Our Virtual Charter School

by William R. Harbron

The Northern Ozaukee School District took a bold step in January 2003 by contacting K12 Inc. about entering into a cooperative agreement to operate a virtual charter school for K-8 students in Wisconsin. Our district had no previous experience with virtual education, but we felt this was an opportunity worth investigating.

During a whirlwind three-week period, the school board, administrative team and K12 consultants explored the merits of our 850-student district, located 30 miles north of Milwaukee, hosting a virtual charter school that would be open to any child in the state.

K12, which was founded by William Bennett, former U.S. secretary of education, already had established virtual charter schools in other states, including California, Idaho, Iowa, Minnesota, Pennsylvania and Ohio. The company brought to the table knowledge about the operations of virtual charters and offered a comprehensive and rigorous curriculum that had been researched and developed specifically for online delivery.

Pros and Cons
Our district identified several advantages and opportunities: To apply the curriculum developed by K12, where appropriate, to traditional classrooms; to learn how to effectively personalize and manage a student's learning; to enter into the future of a virtual education delivery model; and to share resources between the virtual charter school and the three brick-and-mortar schools in our district, making both more cost effective.

Following three weeks of deliberations, the school board agreed to hold a public meeting to enable community members and other interested parties to voice their opinions about our proposal. We heard a mixture of viewpoints from those advocating that the board move forward to those opposing any delivery of online instruction. Advocates pointed to the advantages of partnering with K12 and viewed the establishment of a virtual charter school as the district's move into an innovative future. The opposition came from a faction of home schoolers who saw the program as a threat to their independence, leading to an eventual government takeover of home schools. Additional opposition was voiced by a small group of district teachers who supported the Wisconsin Education Association's stance of blocking the creation of virtual charter schools.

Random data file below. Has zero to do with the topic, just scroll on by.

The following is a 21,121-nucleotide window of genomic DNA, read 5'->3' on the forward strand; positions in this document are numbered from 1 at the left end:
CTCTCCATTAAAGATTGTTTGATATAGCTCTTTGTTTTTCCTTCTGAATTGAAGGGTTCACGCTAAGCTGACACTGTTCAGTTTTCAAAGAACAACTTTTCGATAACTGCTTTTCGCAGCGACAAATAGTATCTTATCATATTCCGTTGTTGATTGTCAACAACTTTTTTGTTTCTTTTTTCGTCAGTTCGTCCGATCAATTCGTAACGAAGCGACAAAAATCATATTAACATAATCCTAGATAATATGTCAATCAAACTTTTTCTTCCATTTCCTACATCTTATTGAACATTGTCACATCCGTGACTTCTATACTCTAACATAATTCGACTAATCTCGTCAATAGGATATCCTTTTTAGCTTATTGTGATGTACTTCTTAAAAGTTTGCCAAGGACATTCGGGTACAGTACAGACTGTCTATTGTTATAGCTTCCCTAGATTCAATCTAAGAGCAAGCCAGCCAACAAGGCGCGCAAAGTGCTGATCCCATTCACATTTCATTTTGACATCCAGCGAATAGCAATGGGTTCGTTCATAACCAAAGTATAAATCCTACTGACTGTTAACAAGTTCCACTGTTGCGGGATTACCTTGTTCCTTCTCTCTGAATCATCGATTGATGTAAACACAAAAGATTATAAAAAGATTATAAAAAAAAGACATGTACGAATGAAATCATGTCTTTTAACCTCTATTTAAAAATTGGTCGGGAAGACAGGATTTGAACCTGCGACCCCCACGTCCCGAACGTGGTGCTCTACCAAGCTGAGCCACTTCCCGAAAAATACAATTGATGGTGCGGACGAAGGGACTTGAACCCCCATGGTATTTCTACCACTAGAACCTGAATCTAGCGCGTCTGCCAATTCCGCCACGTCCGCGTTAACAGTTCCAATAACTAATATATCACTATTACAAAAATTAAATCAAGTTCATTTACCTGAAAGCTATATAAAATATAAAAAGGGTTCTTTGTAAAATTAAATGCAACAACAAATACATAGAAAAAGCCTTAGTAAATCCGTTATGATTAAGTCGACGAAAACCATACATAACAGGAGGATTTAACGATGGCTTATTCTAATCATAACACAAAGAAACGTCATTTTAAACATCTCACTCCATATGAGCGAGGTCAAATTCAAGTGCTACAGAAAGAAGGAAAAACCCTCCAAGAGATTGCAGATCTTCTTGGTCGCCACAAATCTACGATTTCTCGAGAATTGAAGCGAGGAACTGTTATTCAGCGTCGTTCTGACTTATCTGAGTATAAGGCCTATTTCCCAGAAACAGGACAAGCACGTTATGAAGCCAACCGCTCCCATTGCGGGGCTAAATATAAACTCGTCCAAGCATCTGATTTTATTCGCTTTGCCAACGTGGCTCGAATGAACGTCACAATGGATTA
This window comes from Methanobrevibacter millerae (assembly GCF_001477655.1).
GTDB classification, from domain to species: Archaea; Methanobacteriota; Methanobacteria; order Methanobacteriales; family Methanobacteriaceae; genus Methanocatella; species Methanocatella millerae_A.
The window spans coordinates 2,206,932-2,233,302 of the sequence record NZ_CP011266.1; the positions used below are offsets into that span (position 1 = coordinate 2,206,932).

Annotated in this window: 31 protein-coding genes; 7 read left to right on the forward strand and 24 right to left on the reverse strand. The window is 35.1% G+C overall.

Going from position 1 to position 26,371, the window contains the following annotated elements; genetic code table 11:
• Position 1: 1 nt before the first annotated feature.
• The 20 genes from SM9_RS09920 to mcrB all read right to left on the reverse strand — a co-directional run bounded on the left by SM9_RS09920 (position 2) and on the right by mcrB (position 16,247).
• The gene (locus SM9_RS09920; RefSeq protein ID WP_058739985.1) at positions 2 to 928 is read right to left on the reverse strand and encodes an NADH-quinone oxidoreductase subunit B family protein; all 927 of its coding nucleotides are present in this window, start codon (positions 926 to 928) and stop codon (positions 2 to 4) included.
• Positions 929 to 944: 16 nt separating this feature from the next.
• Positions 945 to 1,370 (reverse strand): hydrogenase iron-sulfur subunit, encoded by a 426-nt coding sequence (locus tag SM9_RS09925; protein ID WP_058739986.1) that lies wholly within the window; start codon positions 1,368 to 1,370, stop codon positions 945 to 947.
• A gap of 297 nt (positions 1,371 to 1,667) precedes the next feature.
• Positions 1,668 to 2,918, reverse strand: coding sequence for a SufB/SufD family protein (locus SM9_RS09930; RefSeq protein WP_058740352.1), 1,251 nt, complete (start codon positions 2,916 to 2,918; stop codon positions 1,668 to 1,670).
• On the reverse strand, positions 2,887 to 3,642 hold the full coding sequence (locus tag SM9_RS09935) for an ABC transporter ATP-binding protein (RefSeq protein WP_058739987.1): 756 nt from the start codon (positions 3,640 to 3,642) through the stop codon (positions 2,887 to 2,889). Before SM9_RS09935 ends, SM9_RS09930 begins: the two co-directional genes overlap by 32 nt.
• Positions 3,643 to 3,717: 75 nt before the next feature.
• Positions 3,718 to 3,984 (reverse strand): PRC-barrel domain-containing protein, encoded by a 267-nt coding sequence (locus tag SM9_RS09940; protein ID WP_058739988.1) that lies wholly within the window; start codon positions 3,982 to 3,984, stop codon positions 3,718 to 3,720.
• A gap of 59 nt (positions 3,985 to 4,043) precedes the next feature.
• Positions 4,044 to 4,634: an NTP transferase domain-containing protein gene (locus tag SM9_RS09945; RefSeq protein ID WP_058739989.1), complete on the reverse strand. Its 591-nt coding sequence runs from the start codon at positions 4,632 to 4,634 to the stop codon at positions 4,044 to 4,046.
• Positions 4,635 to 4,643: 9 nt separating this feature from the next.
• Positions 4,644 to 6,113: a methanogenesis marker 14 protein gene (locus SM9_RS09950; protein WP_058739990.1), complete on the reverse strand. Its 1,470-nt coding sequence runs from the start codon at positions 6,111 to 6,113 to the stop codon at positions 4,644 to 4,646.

After examining the pros and cons, the Northern Ozaukee school board granted a charter for establishing the Wisconsin Virtual Academy in 2003. WIVA thus became the second statewide K-8 virtual charter school in Wisconsin. The first was the Connections Academy, started a year earlier by the Appleton Area School District.

The district and K12 developed a comprehensive five-year service agreement that details the relationship between the district and K12 in operating WIVA. Under the agreement, the school board remains in control of the school and has the final say in staffing, budgeting and operations of the school. K12 provides curriculum, professional development, marketing and public relations services, student recruitment and legal assistance.

Flexible Instruction
The Wisconsin Virtual Academy has completed its third year of operation. It has evolved into a strong and effective collaborative partnership between teachers and parents working to provide an effective educational program for their students.